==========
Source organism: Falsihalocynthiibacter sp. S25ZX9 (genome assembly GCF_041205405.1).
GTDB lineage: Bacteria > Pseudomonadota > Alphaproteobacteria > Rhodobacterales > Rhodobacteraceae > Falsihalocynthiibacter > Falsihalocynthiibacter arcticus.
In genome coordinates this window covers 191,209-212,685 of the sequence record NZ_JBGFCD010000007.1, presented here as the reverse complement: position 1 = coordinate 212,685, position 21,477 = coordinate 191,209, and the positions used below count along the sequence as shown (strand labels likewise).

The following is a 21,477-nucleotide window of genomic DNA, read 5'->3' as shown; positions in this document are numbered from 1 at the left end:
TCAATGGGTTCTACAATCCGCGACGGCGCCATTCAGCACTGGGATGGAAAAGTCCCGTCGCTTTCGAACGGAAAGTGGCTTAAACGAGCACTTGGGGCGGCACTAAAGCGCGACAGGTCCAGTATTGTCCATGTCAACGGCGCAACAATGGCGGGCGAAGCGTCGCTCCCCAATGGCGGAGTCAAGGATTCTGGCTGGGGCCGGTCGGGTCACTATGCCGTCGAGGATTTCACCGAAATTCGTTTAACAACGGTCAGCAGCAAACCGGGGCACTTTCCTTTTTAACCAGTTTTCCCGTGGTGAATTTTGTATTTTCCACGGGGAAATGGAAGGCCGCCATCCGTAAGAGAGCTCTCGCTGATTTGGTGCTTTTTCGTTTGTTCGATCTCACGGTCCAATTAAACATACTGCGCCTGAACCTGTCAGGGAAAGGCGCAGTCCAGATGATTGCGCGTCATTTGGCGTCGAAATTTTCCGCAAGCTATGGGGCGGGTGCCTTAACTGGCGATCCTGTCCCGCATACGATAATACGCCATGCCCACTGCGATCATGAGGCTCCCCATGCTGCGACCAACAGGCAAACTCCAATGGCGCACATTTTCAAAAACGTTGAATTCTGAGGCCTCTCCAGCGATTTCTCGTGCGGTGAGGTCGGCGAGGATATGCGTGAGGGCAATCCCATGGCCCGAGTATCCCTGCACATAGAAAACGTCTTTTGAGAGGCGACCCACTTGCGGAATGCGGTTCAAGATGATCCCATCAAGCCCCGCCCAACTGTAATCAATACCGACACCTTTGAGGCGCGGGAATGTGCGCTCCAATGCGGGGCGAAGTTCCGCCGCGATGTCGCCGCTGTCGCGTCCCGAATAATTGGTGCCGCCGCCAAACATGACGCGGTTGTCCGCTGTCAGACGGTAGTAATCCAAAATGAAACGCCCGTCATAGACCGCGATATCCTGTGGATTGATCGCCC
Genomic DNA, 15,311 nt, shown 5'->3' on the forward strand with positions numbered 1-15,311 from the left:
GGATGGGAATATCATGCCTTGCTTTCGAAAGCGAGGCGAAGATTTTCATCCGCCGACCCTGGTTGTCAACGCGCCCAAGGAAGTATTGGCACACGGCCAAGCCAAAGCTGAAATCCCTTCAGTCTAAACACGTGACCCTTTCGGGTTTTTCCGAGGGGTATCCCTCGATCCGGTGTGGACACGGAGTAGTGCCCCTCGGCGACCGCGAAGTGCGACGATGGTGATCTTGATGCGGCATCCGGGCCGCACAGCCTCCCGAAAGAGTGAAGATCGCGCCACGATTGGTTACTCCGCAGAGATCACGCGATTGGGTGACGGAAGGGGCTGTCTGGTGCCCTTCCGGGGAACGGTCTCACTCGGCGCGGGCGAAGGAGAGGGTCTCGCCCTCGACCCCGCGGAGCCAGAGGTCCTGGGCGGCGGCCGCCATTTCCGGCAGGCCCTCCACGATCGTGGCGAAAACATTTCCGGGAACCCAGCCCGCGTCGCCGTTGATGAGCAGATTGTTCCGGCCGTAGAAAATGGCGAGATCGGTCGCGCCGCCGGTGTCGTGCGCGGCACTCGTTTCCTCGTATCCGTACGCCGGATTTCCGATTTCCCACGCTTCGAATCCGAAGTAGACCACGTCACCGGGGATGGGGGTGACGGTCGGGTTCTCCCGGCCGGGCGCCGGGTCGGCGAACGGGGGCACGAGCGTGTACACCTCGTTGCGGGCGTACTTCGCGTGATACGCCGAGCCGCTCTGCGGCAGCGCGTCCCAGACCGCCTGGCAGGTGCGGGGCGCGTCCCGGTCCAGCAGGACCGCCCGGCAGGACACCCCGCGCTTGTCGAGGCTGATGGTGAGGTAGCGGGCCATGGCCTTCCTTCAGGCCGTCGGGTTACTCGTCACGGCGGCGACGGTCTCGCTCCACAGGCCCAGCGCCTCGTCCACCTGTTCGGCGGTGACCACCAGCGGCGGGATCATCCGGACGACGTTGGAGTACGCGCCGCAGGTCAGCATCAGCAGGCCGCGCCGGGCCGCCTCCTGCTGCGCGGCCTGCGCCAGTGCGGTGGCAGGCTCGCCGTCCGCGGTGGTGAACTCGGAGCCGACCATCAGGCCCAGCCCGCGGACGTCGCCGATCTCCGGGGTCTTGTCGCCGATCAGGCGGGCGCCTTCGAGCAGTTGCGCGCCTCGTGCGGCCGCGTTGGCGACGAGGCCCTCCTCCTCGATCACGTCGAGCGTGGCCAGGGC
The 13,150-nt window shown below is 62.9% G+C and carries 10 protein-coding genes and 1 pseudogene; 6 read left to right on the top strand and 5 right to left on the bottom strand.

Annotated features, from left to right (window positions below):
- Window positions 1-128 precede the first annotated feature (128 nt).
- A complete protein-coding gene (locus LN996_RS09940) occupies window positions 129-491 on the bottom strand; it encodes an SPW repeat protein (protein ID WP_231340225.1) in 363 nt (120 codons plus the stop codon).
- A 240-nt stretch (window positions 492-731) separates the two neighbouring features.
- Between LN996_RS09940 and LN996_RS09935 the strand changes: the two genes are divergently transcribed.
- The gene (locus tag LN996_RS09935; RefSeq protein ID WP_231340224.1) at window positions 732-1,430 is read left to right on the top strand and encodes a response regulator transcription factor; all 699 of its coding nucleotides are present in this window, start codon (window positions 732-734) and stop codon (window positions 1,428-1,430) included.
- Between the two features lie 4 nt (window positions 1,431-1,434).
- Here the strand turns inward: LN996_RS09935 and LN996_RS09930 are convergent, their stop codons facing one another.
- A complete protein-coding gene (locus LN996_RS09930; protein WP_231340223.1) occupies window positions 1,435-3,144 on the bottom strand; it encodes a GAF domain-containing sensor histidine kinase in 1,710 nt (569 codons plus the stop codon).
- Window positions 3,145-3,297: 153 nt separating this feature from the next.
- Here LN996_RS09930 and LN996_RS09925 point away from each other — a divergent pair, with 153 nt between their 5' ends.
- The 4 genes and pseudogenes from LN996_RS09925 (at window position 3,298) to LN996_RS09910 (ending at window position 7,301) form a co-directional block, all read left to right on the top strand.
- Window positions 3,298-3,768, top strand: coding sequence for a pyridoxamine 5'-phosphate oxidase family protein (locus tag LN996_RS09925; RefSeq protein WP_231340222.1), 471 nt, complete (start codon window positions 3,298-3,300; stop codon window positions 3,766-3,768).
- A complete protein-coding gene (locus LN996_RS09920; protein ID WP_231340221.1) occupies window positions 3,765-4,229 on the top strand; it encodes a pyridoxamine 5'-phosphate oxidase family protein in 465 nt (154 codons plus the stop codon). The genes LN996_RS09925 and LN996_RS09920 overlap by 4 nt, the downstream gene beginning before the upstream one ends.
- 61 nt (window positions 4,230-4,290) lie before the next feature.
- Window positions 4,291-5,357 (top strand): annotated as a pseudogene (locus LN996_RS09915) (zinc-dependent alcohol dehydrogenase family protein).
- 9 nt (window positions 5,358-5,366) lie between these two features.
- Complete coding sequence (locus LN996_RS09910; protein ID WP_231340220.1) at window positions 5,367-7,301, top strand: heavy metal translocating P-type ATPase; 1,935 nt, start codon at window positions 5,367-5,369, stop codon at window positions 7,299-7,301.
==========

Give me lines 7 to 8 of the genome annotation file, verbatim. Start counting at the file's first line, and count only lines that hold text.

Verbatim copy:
GGATGGGAATATCATGCCTTGCTTTCGAAAGCGAGGCGAAGATTTTCATCCGCCGACCCTGGTTGTCAACGCGCCCAAGGAAGTATTGGCACACGGCCAAGCCAAAGCTGAAATCCCTTCAGTCTAAACACGTGACCCTTTCGGGTTTTTCCGAGGGGTATCCCTCGATCCGGTGTGGACACGGAGTAGTGCCCCTCGGCGACCGCGAAGTGCGACGATGGTGATCTTGATGCGGCATCCGGGCCGCACAGCCTCCCGAAAGAGTGAAGATCGCGCCACGATTGGTTACTCCGCAGAGATCACGCGATTGGGTGACGGAAGGGGCTGTCTGGTGCCCTTCCGGGGAACGGTCTCACTCGGCGCGGGCGAAGGAGAGGGTCTCGCCCTCGACCCCGCGGAGCCAGAGGTCCTGGGCGGCGGCCGCCATTTCCGGCAGGCCCTCCACGATCGTGGCGAAAACATTTCCGGGAACCCAGCCCGCGTCGCCGTTGATGAGCAGATTGTTCCGGCCGTAGAAAATGGCGAGATCGGTCGCGCCGCCGGTGTCGTGCGCGGCACTCGTTTCCTCGTATCCGTACGCCGGATTTCCGATTTCCCACGCTTCGAATCCGAAGTAGACCACGTCACCGGGGATGGGGGTGACGGTCGGGTTCTCCCGGCCGGGCGCCGGGTCGGCGAACGGGGGCACGAGCGTGTACACCTCGTTGCGGGCGTACTTCGCGTGATACGCCGAGCCGCTCTGCGGCAGCGCGTCCCAGACCGCCTGGCAGGTGCGGGGCGCGTCCCGGTCCAGCAGGACCGCCCGGCAGGACACCCCGCGCTTGTCGAGGCTGATGGTGAGGTAGCGGGCCATGGCCTTCCTTCAGGCCGTCGGGTTACTCGTCACGGCGGCGACGGTCTCGCTCCACAGGCCCAGCGCCTCGTCCACCTGTTCGGCGGTGACCACCAGCGGCGGGATCATCCGGACGACGTTGGAGTACGCGCCGCAGGTCAGCATCAGCAGGCCGCGCCGGGCCGCCTCCTGCTGCGCGGCCTGCGCCAGTGCGGTGGCAGGCTCGCCGTCCGCGGTGGTGAACTCGGAGCCGACCATCAGGCCCAGCCCGCGGACGTCGCCGATCTCCGGGGTCTTGTCGCCGATCAGGCGGGCGCCTTCGAGCAGTTGCGCGCCTCGTGCGGCCGCGTTGGCGACGAGGCCCTCCTCCTCGATCACGTCGAGCGTGGCCAGGGC
The 13,150-nt window shown below is 62.9% G+C and carries 10 protein-coding genes and 1 pseudogene; 6 read left to right on the top strand and 5 right to left on the bottom strand.